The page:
Beaten up and left for dead, the city of Detroit finally appeared to be climbing back to its feet earlier this year. The auto industry was off life-support and a Super Bowl commercial, courtesy of Chrysler, created national buzz by favourably depicting Motown as the gritty, down-but-never-out heartbeat of America. And then reality set in. Recent U.S. census data showed that Detroit’s population had plummeted to 713,777 residents, down 25 per cent from a decade ago and its lowest level in 100 years, as families—both black and white—fled the city’s poverty and urban blight for affluent suburbs.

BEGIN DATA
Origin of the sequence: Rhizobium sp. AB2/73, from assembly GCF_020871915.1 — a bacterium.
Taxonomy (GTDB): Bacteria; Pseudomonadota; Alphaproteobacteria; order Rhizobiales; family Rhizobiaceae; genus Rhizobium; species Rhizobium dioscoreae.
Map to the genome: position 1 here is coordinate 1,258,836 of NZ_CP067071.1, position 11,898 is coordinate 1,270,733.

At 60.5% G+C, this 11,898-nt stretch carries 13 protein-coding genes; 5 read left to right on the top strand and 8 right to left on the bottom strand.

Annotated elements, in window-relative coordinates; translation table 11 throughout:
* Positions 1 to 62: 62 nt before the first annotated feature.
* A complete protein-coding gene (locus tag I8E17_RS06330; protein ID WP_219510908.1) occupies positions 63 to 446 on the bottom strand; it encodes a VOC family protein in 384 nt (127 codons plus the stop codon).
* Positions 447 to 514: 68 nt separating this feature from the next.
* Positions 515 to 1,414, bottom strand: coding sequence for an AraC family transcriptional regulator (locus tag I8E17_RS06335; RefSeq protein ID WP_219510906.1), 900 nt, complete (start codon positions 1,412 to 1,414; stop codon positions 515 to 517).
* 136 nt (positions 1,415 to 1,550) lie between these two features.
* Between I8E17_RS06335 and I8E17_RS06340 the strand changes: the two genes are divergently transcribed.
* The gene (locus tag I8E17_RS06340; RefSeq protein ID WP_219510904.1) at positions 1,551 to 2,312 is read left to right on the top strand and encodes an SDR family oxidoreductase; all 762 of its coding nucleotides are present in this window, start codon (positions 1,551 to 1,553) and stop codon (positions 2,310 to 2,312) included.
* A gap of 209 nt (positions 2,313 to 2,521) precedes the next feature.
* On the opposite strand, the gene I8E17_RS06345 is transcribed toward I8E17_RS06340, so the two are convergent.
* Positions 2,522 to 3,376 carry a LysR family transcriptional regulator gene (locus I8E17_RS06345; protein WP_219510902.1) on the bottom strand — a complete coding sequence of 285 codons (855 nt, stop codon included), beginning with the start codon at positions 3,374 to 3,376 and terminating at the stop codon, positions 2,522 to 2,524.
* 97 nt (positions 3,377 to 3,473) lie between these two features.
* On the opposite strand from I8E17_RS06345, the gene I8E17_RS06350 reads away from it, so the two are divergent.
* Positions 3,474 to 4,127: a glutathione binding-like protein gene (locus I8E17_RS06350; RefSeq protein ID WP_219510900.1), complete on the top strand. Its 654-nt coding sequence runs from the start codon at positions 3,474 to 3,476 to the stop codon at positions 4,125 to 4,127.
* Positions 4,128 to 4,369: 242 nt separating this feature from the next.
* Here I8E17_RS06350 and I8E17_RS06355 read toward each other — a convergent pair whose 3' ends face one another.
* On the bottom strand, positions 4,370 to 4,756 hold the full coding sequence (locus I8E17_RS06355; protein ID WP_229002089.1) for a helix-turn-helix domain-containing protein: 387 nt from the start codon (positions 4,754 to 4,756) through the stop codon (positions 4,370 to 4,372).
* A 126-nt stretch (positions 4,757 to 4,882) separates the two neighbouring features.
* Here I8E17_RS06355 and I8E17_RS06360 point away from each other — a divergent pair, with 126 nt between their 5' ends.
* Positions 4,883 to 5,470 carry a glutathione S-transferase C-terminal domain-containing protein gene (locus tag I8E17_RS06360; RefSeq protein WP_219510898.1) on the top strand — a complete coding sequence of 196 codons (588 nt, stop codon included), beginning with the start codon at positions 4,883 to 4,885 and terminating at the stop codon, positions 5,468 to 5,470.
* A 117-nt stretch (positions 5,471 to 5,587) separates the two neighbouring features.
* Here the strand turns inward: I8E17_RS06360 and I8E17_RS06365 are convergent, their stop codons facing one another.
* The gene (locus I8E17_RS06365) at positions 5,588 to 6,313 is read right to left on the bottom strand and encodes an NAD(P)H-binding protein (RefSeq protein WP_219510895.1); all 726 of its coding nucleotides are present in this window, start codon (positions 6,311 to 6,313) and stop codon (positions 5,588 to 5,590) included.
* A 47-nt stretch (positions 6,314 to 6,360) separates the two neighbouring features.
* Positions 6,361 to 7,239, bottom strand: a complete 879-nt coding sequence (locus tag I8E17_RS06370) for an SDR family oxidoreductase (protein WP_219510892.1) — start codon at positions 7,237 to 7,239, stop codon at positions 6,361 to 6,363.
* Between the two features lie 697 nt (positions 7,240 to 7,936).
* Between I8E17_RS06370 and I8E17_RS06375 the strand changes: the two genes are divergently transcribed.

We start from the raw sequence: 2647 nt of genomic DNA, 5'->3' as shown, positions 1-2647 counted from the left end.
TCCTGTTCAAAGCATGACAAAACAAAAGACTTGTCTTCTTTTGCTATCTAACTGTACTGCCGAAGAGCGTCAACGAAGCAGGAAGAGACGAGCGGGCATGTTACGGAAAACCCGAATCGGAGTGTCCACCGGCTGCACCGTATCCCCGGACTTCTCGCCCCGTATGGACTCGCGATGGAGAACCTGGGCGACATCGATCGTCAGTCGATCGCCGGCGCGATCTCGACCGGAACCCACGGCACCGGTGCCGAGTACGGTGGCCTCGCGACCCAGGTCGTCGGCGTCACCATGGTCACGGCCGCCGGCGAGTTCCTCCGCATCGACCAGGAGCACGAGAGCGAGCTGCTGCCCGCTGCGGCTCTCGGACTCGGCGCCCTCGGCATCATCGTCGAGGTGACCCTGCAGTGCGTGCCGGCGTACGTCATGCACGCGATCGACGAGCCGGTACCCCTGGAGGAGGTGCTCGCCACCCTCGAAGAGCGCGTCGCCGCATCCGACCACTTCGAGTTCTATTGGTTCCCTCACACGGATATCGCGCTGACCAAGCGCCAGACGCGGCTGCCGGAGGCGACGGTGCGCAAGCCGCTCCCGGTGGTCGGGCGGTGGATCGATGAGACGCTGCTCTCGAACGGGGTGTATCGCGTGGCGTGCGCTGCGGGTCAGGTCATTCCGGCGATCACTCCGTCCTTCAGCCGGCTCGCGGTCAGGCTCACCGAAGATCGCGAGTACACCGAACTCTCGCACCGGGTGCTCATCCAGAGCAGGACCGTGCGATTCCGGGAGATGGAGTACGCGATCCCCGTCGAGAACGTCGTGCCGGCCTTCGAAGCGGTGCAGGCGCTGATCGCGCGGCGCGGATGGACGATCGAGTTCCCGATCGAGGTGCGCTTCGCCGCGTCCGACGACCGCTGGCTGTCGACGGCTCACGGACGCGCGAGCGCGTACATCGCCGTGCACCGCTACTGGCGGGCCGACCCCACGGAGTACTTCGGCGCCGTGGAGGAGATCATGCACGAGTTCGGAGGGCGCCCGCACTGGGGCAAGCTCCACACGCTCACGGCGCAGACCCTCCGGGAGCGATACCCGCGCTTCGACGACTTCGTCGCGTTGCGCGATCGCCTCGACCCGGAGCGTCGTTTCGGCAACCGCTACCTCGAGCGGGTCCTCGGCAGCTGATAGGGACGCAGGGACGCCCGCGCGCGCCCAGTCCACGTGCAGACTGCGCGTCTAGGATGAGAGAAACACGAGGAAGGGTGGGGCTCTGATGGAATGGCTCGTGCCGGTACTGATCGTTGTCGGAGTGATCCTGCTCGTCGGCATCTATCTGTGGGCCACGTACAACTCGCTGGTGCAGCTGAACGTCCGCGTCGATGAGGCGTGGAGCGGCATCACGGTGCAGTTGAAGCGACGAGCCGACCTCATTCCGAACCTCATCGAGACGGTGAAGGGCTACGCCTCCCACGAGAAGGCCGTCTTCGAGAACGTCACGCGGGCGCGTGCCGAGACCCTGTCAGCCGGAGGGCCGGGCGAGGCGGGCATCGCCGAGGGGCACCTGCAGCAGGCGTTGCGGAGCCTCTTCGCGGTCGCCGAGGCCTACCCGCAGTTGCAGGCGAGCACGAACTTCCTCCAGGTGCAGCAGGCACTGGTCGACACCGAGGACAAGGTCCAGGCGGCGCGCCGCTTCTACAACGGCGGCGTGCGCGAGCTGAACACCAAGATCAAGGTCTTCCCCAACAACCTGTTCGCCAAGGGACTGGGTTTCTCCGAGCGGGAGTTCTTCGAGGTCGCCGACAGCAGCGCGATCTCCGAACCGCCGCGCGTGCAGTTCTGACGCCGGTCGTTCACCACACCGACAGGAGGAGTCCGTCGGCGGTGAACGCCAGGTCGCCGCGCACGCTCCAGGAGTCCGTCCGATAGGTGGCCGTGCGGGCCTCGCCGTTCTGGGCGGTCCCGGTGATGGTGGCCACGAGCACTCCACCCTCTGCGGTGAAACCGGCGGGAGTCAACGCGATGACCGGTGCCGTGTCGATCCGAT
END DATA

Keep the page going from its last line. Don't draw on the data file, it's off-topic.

For city hall, the new numbers mean even more abandoned houses and vacant buildings to maintain on a dwindling tax base. Worse, there may now be less money coming from state and federal assistance programs, many of which use a population of 750,000 as a cut-off, which is why Mayor Dave Bing is demanding a recount. Others argue it’s time for Detroit to begin the tough slog of reinventing itself, consolidating some neighbourhoods and razing others. “It is time for all of us to realign our expectations so that they reflect today’s realities,” Michigan Gov. Rick Snyder told ABC News. “We cannot cling to the old ways of doing business.”